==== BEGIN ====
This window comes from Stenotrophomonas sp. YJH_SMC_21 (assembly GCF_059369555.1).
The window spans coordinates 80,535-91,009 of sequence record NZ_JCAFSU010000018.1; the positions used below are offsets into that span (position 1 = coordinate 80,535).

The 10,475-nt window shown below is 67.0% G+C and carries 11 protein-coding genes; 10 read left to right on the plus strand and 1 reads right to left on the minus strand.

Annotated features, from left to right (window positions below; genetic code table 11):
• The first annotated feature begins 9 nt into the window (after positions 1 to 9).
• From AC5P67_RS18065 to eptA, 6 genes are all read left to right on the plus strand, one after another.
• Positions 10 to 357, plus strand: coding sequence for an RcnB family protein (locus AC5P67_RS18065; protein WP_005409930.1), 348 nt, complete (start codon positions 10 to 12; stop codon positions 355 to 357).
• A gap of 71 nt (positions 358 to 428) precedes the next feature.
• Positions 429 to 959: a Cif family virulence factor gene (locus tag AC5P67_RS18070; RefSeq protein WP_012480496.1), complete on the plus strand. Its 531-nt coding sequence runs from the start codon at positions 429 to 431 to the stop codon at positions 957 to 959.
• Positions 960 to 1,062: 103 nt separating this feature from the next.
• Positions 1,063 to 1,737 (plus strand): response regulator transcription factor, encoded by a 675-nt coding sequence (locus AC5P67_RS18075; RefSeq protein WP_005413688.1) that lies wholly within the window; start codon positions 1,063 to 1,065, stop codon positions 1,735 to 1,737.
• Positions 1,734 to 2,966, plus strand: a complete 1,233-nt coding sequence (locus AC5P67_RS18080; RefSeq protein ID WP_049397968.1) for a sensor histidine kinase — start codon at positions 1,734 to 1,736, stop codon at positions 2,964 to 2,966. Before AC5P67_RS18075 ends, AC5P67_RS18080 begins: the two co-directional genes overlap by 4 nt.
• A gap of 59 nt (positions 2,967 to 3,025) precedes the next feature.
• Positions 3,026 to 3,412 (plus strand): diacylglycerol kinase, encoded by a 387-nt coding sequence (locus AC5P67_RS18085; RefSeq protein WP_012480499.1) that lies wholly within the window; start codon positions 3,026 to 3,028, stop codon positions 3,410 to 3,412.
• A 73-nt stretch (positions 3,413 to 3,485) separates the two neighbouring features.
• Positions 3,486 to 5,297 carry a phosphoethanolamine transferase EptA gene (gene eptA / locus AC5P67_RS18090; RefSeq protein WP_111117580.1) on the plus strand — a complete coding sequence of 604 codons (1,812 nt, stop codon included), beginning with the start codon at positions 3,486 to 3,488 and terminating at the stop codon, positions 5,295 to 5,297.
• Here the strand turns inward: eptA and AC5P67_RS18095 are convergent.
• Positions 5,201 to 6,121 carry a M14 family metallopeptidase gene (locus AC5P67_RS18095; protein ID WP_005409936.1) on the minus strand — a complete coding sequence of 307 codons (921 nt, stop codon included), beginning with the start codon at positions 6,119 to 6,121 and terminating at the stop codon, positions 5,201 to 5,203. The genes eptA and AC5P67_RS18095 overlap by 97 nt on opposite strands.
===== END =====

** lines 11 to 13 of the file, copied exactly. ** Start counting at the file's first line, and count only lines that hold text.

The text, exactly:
• Positions 1,063 to 1,737 (plus strand): response regulator transcription factor, encoded by a 675-nt coding sequence (locus AC5P67_RS18075; RefSeq protein WP_005413688.1) that lies wholly within the window; start codon positions 1,063 to 1,065, stop codon positions 1,735 to 1,737.
• Positions 1,734 to 2,966, plus strand: a complete 1,233-nt coding sequence (locus AC5P67_RS18080; RefSeq protein ID WP_049397968.1) for a sensor histidine kinase — start codon at positions 1,734 to 1,736, stop codon at positions 2,964 to 2,966. Before AC5P67_RS18075 ends, AC5P67_RS18080 begins: the two co-directional genes overlap by 4 nt.
• A gap of 59 nt (positions 2,967 to 3,025) precedes the next feature.